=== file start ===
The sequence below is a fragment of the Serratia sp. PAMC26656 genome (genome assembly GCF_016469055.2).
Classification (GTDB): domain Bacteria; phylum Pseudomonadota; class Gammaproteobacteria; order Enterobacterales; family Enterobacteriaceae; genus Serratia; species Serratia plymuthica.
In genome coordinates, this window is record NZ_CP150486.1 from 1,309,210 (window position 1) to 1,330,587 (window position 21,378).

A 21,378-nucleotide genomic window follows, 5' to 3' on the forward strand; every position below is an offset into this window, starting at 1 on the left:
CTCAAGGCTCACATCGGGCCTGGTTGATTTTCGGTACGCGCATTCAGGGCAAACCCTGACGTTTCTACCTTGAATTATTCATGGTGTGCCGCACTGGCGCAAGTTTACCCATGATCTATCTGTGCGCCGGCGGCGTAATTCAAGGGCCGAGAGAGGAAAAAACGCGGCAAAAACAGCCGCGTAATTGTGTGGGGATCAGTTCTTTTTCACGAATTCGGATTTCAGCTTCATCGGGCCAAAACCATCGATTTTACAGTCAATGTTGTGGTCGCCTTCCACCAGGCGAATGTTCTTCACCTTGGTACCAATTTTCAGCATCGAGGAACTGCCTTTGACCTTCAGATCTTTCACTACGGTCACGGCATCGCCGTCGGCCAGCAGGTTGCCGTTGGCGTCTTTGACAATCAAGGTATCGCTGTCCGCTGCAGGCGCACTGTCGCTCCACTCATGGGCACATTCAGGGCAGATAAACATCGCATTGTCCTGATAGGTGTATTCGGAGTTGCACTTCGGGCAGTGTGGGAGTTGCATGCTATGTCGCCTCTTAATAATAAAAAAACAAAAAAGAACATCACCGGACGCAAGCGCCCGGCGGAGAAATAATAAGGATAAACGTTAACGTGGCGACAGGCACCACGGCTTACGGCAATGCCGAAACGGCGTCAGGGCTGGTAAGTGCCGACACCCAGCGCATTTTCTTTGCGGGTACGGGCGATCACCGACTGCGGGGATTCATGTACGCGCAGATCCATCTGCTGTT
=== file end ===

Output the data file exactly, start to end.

The sequence below is a fragment of the Serratia sp. PAMC26656 genome (genome assembly GCF_016469055.2).
Classification (GTDB): domain Bacteria; phylum Pseudomonadota; class Gammaproteobacteria; order Enterobacterales; family Enterobacteriaceae; genus Serratia; species Serratia plymuthica.
In genome coordinates, this window is record NZ_CP150486.1 from 1,309,210 (window position 1) to 1,330,587 (window position 21,378).

A 21,378-nucleotide genomic window follows, 5' to 3' on the forward strand; every position below is an offset into this window, starting at 1 on the left:
CTCAAGGCTCACATCGGGCCTGGTTGATTTTCGGTACGCGCATTCAGGGCAAACCCTGACGTTTCTACCTTGAATTATTCATGGTGTGCCGCACTGGCGCAAGTTTACCCATGATCTATCTGTGCGCCGGCGGCGTAATTCAAGGGCCGAGAGAGGAAAAAACGCGGCAAAAACAGCCGCGTAATTGTGTGGGGATCAGTTCTTTTTCACGAATTCGGATTTCAGCTTCATCGGGCCAAAACCATCGATTTTACAGTCAATGTTGTGGTCGCCTTCCACCAGGCGAATGTTCTTCACCTTGGTACCAATTTTCAGCATCGAGGAACTGCCTTTGACCTTCAGATCTTTCACTACGGTCACGGCATCGCCGTCGGCCAGCAGGTTGCCGTTGGCGTCTTTGACAATCAAGGTATCGCTGTCCGCTGCAGGCGCACTGTCGCTCCACTCATGGGCACATTCAGGGCAGATAAACATCGCATTGTCCTGATAGGTGTATTCGGAGTTGCACTTCGGGCAGTGTGGGAGTTGCATGCTATGTCGCCTCTTAATAATAAAAAAACAAAAAAGAACATCACCGGACGCAAGCGCCCGGCGGAGAAATAATAAGGATAAACGTTAACGTGGCGACAGGCACCACGGCTTACGGCAATGCCGAAACGGCGTCAGGGCTGGTAAGTGCCGACACCCAGCGCATTTTCTTTGCGGGTACGGGCGATCACCGACTGCGGGGATTCATGTACGCGCAGATCCATCTGCTGTT